A new safety alert has been issued by a federal agency focusing on the potential hazards of emergency discharges from pressure release valves at chemical manufacturing facilities.
The U.S. Chemical Safety and Hazard Investigation Board (CSB) issued a new safety alert on emergency discharges from pressure release valves based on information gathered from four investigations.
This alert advises facilities that “while a discharge from emergency pressure-relief systems can help protect equipment from unexpected and undesired high-pressure events, it can also seriously harm or fatally injure workers and cause extensive damage to a facility if the discharge is not made to a safe location.”
All four investigations highlighted in the alert “underscore the importance of thoroughly evaluating emergency pressure-relief systems to ensure they discharge to a safe location where they will not harm people,” according to CSB Chairperson Steve Owens.
The investigations are from four incidents that resulted in 19 deaths and 207 injuries. They include:
May 2018 ethylene release at Kuraray America
The May 19, 2018, ethylene release that ignited at the Kuraray America ethylene and vinyl alcohol copolymer plant in Pasadena, Texas injured 23 workers.
This incident occurred during the startup of a chemical reactor system following a turnaround, which caused high-pressure conditions inside the reactor and activated its emergency pressure relief system. That caused a discharge of flammable ethylene vapor horizontally into the ambient air in an area where a number of contractors were working.
November 2014 methyl mercaptan release in La Porte, Texas
About 24,000 pounds of highly toxic methyl mercaptan were released on Nov. 15, 2014, from an insecticide production unit at the DuPont chemical manufacturing facility in La Porte, Texas.
The release killed three operators and a shift supervisor inside one of the facility’s manufacturing buildings.
CSB investigators found that, separate from the release incident, there were a number of safety issues at the plant, including that several emergency pressure-relief systems at the facility were designed to discharge hazardous materials in a way that posed a risk to workers and the public.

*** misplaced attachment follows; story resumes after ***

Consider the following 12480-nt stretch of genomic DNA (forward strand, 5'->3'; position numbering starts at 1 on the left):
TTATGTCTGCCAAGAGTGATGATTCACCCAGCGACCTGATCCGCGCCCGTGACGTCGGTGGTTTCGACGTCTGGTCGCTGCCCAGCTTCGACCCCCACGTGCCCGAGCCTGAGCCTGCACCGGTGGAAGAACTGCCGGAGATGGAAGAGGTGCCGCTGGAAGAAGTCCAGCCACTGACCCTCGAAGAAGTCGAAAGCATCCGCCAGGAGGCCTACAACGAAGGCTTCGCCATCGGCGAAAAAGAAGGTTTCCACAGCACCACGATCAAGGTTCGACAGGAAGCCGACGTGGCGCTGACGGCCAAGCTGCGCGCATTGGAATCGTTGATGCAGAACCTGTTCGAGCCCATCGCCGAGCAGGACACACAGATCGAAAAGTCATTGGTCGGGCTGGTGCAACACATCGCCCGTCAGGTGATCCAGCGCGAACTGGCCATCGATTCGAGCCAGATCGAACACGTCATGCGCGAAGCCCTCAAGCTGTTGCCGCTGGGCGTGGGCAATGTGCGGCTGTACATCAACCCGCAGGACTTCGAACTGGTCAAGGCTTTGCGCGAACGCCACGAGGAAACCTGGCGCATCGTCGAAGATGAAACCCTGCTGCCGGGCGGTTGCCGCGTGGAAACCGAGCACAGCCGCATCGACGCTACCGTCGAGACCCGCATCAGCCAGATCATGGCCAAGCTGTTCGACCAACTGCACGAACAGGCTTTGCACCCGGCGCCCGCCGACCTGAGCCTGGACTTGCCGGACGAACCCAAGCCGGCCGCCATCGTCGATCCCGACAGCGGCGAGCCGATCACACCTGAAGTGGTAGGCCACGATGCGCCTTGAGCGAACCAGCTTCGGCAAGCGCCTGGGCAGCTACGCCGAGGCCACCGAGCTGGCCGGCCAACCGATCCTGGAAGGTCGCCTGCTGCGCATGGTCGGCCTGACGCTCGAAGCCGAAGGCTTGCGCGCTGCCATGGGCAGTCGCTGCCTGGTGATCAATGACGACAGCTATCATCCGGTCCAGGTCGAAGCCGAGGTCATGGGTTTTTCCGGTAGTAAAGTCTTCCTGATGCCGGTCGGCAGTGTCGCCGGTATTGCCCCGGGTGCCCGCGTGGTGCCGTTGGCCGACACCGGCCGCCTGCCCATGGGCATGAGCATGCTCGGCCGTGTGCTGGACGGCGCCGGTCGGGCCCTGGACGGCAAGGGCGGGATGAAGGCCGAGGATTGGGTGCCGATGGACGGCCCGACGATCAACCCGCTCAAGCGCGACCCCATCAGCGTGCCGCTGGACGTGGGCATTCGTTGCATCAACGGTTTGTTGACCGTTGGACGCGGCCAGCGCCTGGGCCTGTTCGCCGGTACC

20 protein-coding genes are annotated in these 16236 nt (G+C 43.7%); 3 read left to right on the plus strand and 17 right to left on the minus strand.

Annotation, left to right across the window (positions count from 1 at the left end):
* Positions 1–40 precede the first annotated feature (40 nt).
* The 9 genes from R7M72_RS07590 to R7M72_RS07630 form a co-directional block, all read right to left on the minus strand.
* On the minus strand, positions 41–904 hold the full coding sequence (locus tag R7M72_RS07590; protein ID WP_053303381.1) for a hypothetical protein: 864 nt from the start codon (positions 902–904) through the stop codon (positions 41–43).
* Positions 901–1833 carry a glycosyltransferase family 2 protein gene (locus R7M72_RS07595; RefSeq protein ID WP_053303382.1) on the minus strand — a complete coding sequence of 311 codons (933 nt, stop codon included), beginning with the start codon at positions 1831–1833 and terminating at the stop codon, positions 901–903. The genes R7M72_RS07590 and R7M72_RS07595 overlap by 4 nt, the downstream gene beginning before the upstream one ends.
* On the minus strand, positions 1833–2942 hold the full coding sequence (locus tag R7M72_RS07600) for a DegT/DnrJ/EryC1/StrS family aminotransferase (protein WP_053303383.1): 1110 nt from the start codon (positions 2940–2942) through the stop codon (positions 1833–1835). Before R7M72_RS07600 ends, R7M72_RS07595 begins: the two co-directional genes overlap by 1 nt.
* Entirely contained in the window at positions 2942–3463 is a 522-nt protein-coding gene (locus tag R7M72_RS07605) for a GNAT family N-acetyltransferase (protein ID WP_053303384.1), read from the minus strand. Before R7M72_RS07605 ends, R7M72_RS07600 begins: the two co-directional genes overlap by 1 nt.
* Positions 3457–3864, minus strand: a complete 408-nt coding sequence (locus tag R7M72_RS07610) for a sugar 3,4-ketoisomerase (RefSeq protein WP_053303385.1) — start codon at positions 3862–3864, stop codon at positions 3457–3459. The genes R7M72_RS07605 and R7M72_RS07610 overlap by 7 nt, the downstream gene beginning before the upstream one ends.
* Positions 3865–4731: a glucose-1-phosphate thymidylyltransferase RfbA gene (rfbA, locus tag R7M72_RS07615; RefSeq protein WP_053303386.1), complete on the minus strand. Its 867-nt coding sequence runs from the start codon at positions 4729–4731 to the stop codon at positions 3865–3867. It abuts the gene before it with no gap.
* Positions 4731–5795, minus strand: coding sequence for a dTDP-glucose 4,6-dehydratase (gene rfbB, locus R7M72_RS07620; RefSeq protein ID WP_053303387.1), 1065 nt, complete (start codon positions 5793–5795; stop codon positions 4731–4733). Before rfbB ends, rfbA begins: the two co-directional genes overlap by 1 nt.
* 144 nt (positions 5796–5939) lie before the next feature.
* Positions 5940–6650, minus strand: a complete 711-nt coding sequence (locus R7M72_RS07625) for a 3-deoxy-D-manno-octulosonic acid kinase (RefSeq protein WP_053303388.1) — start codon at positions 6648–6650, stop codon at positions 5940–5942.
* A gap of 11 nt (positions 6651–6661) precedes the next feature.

May 2009 flammable vapor release in West Carrollton, Ohio
Highly flammable vapor was released May 4, 2009, from a waste recycling process at Veolia ES Technical Solutions in West Carrollton, Ohio.
The vapor ignited and violently exploded, injuring four employees. After the initial explosion, multiple other explosion occurred, significantly damaging every structure onsite. Residences and businesses in the surrounding community were also damaged.
Uncontrolled venting from emergency pressure-relief valves allowed tetrahydrofuran (THF) vapors to accumulate to explosive concentrations outside process equipment and they eventually found an ignition source, according to CSB investigators.
March 2005 explosions at BP refinery in Texas City
On March 23, 2005, during the startup of an isomerization unit following a maintenance turnaround, a series of explosions occurred at the BP refinery in Texas City, Texas, killing 15 workers and injuring 180 more.
A distillation tower flooded with flammable hydrocarbons and was over-pressurized during the startup, causing the tower’s emergency pressure-relief system to activate. This created a geyser-like release from the vent stack and formed a flammable vapor cloud that ignited and exploded.
3 key lessons based on these incidents
The CSB’s alert uses these incidents to illustrate three key lessons for chemical facilities:
- follow existing good practice guidance
- evaluate whether the atmosphere is the appropriate discharge location or if there are safer alternatives, and
- ensure hazardous chemicals vented into the atmosphere discharge to a safe location.
Companies should also evaluate and update their emergency pressure relief systems, when appropriate. This will help prevent future incidents and protects workers and surrounding communities from harm.